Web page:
max 505.743982 906.946892 2.824652e+07 ... 9.0 9758.06826 0.438044
[8 rows x 9 columns]
```

By default `gr.eval_monte_carlo()`

will draw a single sample; this leads to the
`NaN`

standard deviation (`std`

) results. We can override this default behavior
by providing the `n`

keyword.

```
df_res = md_beam >> gr.ev_monte_carlo(df_det="nom", n=1e3)
print(df_res.describe())
```

```
eval_monte_carlo() is rounding n...
H V E ... c_area g_stress g_disp
count 1000.000000 1000.000000 1.000000e+03 ... 1000.0 1000.000000 1000.000000
mean 499.776481 1001.908814 2.899238e+07 ... 9.0 6589.731053 0.333387
std 100.878972 102.929434 1.523033e+06 ... 0.0 3807.292688 0.199576
min 168.466610 635.220875 2.427615e+07 ... 9.0 -5830.363269 -0.339594
25% 433.466349 933.698938 2.799035e+07 ... 9.0 3921.581411 0.200657
50% 500.201964 1002.514072 2.896188e+07 ... 9.0 6633.083925 0.339702
75% 569.159912 1065.489928 2.993924e+07 ... 9.0 9161.066426 0.465231
max 798.543698 1327.618914 3.378264e+07 ... 9.0 18682.531892 1.045742
[8 rows x 9 columns]
```

Formally `1e3`

is a float, which is not a valid iteration count. The routine
`gr.eval_monte_carlo()`

informs us that it first rounds the given value before
proceeding. Here we can see some variation in the inputs and outputs, though
`c_area`

is clearly unaffected by the randomness.

We can also provide an explicit DataFrame to the `df_det`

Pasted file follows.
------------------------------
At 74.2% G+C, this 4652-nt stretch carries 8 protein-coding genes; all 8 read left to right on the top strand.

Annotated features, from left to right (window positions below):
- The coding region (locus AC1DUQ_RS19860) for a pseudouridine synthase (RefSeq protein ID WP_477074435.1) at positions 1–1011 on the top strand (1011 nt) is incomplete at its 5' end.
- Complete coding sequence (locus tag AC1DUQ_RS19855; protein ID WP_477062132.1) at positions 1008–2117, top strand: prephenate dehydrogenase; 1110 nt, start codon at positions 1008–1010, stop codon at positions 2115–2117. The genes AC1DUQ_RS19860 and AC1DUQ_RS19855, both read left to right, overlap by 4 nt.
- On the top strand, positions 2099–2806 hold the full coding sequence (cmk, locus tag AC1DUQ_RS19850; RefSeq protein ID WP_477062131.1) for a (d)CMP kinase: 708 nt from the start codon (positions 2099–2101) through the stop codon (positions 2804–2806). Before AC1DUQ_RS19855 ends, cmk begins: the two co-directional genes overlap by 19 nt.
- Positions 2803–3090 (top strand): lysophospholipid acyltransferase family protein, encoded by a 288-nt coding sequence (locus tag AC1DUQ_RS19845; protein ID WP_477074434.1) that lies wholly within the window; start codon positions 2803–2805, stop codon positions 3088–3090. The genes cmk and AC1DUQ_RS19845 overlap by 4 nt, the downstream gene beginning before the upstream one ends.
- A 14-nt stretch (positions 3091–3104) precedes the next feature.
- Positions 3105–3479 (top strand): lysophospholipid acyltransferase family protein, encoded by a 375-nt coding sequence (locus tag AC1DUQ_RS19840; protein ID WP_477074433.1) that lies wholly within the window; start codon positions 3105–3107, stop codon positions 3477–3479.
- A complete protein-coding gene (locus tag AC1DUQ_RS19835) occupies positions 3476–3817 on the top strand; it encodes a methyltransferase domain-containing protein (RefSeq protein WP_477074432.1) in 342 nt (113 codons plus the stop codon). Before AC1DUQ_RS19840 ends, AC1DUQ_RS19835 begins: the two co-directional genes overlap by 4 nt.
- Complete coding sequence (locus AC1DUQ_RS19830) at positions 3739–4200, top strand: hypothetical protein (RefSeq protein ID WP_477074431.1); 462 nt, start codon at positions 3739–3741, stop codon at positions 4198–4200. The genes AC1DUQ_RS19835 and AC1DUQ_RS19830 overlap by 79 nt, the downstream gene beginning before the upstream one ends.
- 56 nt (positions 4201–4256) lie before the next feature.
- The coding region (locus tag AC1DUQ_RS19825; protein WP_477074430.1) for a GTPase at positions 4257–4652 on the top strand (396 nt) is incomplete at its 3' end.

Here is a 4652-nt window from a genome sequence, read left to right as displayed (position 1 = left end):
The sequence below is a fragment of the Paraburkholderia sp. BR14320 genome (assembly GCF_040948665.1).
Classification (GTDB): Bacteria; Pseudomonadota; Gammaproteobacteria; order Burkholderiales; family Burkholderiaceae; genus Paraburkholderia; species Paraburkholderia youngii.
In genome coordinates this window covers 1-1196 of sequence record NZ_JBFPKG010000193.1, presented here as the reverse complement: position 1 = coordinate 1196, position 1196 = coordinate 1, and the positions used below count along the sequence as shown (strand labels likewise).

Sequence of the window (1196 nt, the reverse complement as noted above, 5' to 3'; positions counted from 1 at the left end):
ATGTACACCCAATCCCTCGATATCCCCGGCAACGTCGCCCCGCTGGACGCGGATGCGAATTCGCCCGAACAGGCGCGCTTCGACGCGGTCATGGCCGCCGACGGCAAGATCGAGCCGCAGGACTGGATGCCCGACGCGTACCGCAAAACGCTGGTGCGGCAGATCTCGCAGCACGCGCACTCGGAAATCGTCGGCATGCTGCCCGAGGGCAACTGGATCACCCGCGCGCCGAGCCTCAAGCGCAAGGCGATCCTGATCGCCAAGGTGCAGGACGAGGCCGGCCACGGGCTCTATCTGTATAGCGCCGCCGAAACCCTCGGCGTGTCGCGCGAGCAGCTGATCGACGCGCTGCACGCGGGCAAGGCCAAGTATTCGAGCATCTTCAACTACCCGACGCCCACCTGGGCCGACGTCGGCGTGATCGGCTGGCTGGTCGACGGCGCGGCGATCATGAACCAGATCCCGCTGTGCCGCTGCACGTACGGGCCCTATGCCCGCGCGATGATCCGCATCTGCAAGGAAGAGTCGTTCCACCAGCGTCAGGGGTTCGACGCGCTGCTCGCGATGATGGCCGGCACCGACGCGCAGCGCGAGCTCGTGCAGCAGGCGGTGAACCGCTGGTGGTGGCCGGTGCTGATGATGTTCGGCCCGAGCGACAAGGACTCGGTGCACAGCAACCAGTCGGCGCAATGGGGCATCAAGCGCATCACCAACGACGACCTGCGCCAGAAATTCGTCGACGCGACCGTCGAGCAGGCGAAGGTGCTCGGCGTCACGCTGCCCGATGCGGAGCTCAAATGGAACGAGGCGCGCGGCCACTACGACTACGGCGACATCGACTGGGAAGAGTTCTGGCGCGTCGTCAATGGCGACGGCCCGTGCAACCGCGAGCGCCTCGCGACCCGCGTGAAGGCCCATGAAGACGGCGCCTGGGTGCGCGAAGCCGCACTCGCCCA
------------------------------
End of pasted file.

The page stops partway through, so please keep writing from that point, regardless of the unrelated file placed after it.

argument. The
`gr.eval_monte_carlo()`

routine will automatically take an *outer product* of
the deterministic settings with the random samples; this will lead to a
multiplication in sample size of `df_det.shape[0] * n`

. Since this can get quite
large, we should reduce `n`

before proceeding. We can also *delay evaluation*
first with the `skip`

keyword, and inspect the design first before evaluating
it.

```
df_det = pd.DataFrame(dict(
w=[3] * 10,
t=[2.5 + i/10 for i in range(10)]
))
df_design = md_beam >> gr.ev_monte_carlo(df_det=df_det, n=1e2, skip=True)
print(df_design.describe())
```

```
eval_monte_carlo() is rounding n...
H V E Y w t
count 1000.000000 1000.000000 1.000000e+03 1000.000000 1000.0 1000.000000
mean 485.021539 989.376268 2.890355e+07 40135.172902 3.0 2.950000
std 112.546373 92.381768 1.462286e+06 2135.788506 0.0 0.287372
min 137.606474 764.764234 2.586955e+07 33320.789307 3.0 2.500000
25% 411.652958 927.448139 2.763002e+07 39104.255172 3.0 2.700000
50% 490.765903 1002.513232 2.903287e+07 40121.853496 3.0 2.950000
75% 561.317283 1046.038620 2.994359e+07 41279.345157 3.0 3.200000
max 726.351812 1239.473097 3.176696e+07 45753.627265 3.0 3.400000
```

If we are happy with the design (possibly after visual inspection), we can pass the input DataFrame to the straight evaluation routine